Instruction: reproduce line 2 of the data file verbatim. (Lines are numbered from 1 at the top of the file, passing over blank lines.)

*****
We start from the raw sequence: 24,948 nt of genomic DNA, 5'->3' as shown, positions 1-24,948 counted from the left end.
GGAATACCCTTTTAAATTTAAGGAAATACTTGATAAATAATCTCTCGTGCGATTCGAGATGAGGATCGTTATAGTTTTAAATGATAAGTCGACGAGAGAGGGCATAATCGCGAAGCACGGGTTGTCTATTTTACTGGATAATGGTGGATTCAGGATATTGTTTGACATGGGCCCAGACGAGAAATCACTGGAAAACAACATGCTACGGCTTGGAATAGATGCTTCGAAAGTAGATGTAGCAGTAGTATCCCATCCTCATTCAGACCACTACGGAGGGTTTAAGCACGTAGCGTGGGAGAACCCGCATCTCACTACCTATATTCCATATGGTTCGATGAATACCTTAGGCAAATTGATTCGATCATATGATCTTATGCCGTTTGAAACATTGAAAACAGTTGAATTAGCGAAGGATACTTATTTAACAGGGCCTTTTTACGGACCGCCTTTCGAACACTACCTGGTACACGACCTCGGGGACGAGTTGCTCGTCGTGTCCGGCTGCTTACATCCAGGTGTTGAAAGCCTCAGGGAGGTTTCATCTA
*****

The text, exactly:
GGAATACCCTTTTAAATTTAAGGAAATACTTGATAAATAATCTCTCGTGCGATTCGAGATGAGGATCGTTATAGTTTTAAATGATAAGTCGACGAGAGAGGGCATAATCGCGAAGCACGGGTTGTCTATTTTACTGGATAATGGTGGATTCAGGATATTGTTTGACATGGGCCCAGACGAGAAATCACTGGAAAACAACATGCTACGGCTTGGAATAGATGCTTCGAAAGTAGATGTAGCAGTAGTATCCCATCCTCATTCAGACCACTACGGAGGGTTTAAGCACGTAGCGTGGGAGAACCCGCATCTCACTACCTATATTCCATATGGTTCGATGAATACCTTAGGCAAATTGATTCGATCATATGATCTTATGCCGTTTGAAACATTGAAAACAGTTGAATTAGCGAAGGATACTTATTTAACAGGGCCTTTTTACGGACCGCCTTTCGAACACTACCTGGTACACGACCTCGGGGACGAGTTGCTCGTCGTGTCCGGCTGCTTACATCCAGGTGTTGAAAGCCTCAGGGAGGTTTCATCTA